Workaround: Sometimes a source tracking project will lose steam when other priorities take their place. If this happens, try to re-engage. You can do this by offering more streamlined workflows, like our partners in Connecticut at the Record-Journal. They anticipated high engagement with source tracking because it was a continuation of additional DEIB work the organization had planned, and team members were excited to continue the work. But once they launched the project, participation lagged. Other priorities, like breaking news and daily deadlines, surfaced. Now leadership is working to re-engage. One way they’re doing this is by creating a survey form for reporters to use in the field to capture source information story by story. Another way is through more consistently talking about this project in daily and weekly meetings.
- Roadblock: Breaking news
Workaround: The most well-intentioned plan can fall victim to breaking news, including source tracking. I’ve heard repeatedly that breaking news is a challenging area to consider diversifying and broadening sourcing, because you need a reliable source who will get back to you before the deadline. My advice is to plan ahead, at least where you’re able. Tell PR contacts about your goal of talking to different types of people. Ask them to be mindful of connecting you with new sources from different backgrounds. Additionally, Source Matters partner AL.com keeps an email tagline handy when reporters find themselves stuck using a repeat source. Copy, adapt and paste this tagline, from Ruth Serven Smith, education editor:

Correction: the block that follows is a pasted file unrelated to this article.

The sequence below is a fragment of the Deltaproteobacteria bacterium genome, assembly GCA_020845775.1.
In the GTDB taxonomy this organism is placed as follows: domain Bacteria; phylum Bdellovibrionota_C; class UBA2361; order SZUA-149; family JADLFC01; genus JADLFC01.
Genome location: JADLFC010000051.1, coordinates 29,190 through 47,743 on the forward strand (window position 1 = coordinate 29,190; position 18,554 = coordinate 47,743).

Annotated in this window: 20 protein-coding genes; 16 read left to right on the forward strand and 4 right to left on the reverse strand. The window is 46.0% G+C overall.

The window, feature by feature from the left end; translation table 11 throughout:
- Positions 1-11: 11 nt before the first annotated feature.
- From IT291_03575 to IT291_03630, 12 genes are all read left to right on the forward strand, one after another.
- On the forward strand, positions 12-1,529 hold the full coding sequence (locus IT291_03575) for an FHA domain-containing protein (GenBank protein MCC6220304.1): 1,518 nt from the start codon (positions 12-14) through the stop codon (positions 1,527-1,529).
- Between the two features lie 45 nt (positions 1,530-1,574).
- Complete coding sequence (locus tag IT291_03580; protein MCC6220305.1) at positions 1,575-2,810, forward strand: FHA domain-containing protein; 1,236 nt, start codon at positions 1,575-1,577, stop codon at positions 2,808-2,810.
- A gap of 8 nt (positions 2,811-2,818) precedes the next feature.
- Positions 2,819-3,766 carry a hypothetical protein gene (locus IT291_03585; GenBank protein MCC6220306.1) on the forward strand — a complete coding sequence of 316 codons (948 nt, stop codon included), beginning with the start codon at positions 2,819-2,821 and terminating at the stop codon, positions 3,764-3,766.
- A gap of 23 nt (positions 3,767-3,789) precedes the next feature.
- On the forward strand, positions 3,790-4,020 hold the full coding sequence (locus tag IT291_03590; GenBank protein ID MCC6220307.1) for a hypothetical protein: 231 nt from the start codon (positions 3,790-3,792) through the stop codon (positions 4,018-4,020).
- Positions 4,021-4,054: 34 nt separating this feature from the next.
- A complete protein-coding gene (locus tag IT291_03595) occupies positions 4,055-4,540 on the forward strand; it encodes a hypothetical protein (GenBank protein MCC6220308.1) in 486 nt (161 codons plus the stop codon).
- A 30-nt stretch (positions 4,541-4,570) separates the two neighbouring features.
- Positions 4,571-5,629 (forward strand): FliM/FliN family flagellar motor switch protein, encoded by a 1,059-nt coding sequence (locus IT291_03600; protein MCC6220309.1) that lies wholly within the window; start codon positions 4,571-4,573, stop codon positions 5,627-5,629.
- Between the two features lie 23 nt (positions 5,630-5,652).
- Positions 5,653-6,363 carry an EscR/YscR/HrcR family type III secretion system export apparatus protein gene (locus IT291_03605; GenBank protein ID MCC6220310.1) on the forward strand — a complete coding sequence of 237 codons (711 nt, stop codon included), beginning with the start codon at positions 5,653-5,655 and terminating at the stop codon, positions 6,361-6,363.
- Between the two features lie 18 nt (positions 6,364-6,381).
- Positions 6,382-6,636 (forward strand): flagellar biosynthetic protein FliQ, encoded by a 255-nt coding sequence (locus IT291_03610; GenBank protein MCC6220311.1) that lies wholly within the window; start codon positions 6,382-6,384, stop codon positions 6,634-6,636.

“If you are not available to speak with me on this deadline, can you recommend one or two other experts in your field who may be interested? My newsroom is always looking to expand its source list, particularly women and people of color who we may call on. Let me know if you can provide any contacts! Thanks.”
TRY IT OUT NOW
If you’re looking for more ways to engage your team in achieving source goals, Serven Smith also shared an example bingo card, as well as a blank template to recreate and adapt to fit your needs. She found this especially useful for entry-level reporters since it helps take a large task like diversifying sources and break it down into more manageable pieces. The idea is to hit “bingo” over the course of a month, and once a reporter does, she’ll take them for a treat, like to lunch. It’s a fun way to work towards goals while also boosting team morale.
“As a manager, I’m always looking for ways to encourage people to have a little more fun with their work. I’m a big fan of gamifying things when possible,” Serven Smith said.
Think through: Who are the regular stakeholders on my beat? What skills do I want to grow? What are opportunities to interview people in different settings? What are different ways to get information and story ideas?
- Source Matters is accepting new partners. Register for a demo on Thursday, Oct. 12, at noon EDT, or contact us to learn more about source diversity tracking.
- If you want to start tracking sources but don’t quite know where to begin, here’s a guide to help you get started.